There is an old axiom that says 'seeing is believing' in this case very true, custom pc reviewed 3D vision a few months ago and give it a absolute NO they said it give you a headache after one hour of playing and the 3D effect wears out, so for me it is a absolute NO until the technology evolves to something more mature also I read a review in bit-tech that claimed that the FPS drop dramatically when using 3D vision so another downer, last week I went to CURRY’S and a sales person showed me a 3D movie clip on a 50’’ 3D plasma, to be honest it was very impressive but after a while the 3D effect did wear out, fact is the brain can only be tricked for a short time and all the current 3D products in the market are at the first stages of the evolution of the 3D technology.Quote

21-07-2010, 17:53:12

I kind of think it's proably something you just have to adjust to. You don't seem to hear complaints about 3D films, and Custom PC did bad mouth 3D vision, but I stand firm supporting it. Of course it might be weird and your aim might be off completely to begin with, yet this makes sense as when Tom explained how 3D works.

The normal 2D image only imitates 3D through depth perception in terms of the size of object in reference to the foreground. The 3D vision is different in the like real vision one eye effectively sees slightly more of one side of an object and the other eye vice versa, your brain then combines the images to give you the overall image perceiving 3D.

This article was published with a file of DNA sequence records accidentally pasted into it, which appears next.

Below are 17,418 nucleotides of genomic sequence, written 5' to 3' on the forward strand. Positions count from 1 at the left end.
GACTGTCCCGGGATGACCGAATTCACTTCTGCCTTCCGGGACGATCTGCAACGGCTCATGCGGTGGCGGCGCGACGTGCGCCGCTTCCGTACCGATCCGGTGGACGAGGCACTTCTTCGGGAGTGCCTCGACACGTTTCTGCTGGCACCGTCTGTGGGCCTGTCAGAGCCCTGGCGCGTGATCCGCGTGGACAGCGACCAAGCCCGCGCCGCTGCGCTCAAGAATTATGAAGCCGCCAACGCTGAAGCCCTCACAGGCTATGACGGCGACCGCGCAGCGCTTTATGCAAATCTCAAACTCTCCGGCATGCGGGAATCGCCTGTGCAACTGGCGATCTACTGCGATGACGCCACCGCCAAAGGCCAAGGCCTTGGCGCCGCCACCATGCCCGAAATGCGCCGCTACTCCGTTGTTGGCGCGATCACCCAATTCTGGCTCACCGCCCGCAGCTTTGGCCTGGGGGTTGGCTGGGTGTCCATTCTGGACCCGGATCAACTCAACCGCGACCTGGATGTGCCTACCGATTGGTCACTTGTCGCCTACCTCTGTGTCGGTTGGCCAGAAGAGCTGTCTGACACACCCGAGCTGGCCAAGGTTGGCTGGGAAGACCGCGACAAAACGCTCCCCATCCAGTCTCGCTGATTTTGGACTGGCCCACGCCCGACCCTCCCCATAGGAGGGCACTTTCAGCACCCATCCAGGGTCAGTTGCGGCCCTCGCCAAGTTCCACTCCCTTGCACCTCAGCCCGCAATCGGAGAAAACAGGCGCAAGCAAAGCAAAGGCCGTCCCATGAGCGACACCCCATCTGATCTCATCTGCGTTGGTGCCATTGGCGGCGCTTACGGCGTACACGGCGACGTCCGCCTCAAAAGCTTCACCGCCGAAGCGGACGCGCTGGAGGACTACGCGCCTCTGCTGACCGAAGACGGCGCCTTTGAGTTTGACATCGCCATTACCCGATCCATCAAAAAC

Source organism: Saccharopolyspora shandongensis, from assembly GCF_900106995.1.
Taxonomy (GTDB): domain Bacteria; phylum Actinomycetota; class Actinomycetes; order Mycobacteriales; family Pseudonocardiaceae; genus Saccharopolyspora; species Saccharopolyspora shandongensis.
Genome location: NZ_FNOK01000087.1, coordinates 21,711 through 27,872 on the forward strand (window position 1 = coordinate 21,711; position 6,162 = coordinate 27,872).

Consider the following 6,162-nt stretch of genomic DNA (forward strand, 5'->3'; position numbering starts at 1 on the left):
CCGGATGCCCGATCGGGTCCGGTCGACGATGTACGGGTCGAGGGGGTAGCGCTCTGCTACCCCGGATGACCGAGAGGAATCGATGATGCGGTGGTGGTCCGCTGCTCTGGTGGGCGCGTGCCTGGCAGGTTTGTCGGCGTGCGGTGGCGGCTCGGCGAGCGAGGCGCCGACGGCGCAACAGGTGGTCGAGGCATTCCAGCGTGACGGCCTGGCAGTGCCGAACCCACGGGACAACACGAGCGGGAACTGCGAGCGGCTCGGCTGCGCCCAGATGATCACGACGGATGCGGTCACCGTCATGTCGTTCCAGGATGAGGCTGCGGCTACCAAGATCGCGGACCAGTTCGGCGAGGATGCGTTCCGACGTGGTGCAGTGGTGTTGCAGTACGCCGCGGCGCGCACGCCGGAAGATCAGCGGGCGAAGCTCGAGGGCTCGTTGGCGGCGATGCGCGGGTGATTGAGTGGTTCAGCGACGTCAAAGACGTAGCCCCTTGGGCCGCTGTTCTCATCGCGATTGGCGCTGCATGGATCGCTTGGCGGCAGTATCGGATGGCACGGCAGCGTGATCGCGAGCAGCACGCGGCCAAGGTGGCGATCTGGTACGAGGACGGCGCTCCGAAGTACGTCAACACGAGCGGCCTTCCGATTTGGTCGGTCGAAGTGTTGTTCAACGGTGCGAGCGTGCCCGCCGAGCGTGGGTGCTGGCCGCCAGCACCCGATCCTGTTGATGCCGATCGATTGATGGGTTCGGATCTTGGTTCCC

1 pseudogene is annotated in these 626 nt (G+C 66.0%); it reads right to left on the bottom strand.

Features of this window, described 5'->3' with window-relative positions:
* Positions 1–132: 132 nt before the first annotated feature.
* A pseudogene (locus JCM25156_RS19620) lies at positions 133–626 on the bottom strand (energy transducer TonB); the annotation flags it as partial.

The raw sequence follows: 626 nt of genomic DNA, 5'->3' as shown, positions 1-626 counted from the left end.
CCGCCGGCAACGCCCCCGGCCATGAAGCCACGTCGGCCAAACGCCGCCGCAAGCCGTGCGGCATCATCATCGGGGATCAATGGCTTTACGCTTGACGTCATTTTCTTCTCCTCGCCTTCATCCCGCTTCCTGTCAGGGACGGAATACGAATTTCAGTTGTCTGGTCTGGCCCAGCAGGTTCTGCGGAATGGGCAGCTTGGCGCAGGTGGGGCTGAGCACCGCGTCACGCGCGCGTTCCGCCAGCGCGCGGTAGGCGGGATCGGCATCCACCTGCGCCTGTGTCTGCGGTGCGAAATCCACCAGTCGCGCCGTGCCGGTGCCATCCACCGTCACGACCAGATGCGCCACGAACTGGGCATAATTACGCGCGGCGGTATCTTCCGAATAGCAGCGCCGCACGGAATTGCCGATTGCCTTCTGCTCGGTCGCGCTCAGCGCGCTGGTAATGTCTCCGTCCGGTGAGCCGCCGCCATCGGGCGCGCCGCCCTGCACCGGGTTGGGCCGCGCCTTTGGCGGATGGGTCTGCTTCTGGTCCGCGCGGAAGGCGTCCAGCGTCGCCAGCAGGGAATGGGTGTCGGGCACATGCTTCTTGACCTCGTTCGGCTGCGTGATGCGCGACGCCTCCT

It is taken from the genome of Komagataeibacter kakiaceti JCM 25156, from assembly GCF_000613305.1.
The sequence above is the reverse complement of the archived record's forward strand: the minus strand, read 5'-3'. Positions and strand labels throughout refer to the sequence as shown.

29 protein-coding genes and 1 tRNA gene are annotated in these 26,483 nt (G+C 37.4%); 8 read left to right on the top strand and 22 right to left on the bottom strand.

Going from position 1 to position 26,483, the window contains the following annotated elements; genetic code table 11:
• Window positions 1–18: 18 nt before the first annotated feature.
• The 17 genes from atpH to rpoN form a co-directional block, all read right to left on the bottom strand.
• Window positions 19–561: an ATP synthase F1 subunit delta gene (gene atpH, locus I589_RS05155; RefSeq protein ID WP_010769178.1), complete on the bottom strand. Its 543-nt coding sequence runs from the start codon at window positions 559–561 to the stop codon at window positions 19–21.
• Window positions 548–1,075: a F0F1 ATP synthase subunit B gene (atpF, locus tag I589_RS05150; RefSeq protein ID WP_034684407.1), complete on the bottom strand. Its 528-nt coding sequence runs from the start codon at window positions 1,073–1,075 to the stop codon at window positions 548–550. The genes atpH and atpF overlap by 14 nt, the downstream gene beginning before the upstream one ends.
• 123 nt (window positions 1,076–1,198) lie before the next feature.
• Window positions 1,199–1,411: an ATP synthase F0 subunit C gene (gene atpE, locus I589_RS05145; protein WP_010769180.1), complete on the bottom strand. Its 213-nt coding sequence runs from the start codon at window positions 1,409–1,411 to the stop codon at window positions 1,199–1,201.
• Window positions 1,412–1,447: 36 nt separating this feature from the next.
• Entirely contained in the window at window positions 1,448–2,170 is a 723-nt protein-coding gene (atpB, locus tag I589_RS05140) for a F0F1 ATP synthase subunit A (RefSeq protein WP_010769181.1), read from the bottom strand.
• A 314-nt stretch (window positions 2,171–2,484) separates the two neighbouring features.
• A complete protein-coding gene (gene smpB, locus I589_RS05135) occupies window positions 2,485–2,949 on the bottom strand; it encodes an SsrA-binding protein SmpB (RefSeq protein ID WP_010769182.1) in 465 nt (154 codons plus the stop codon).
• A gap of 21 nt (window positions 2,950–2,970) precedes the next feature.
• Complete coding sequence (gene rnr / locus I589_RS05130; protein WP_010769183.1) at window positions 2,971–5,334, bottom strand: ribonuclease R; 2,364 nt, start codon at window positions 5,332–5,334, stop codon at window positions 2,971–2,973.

This is probably why it takes some getting used to as your brain will see the 3D of your room and then a second 3D image of different depth on the monitor, hence why it might get confused and lead to some people getting headaches or sometimes just poor aim.

Like patting your head while rubbing your stomach however, the brain can be taught to distinguish between simultaneous tasks affecting the same area of the brain.

Apache pilots effectively learn to look like a Chameleon looking at different images with each eye and still maintaining an overall picture without feeling sick or losing perception of depth.

I think with a little practice it would be easy to adjust to the change in picture and you'd soon be fragging people the same as always.

Of course there's the fact you can still just watch films (if you didn't want to game with them on) providing the 3D movie experience at home.

I myself have bought a 3D vision monitor in preparation for my pc I'm still building (seems like ages, tho I did start planning it in feb lol).

We'll see how I get on eventually.Quote

21-07-2010, 19:26:00

hope you finish your pc soon like to know your honest opinion on 3D vision after having it for a few days and getting adjusted to it.Quote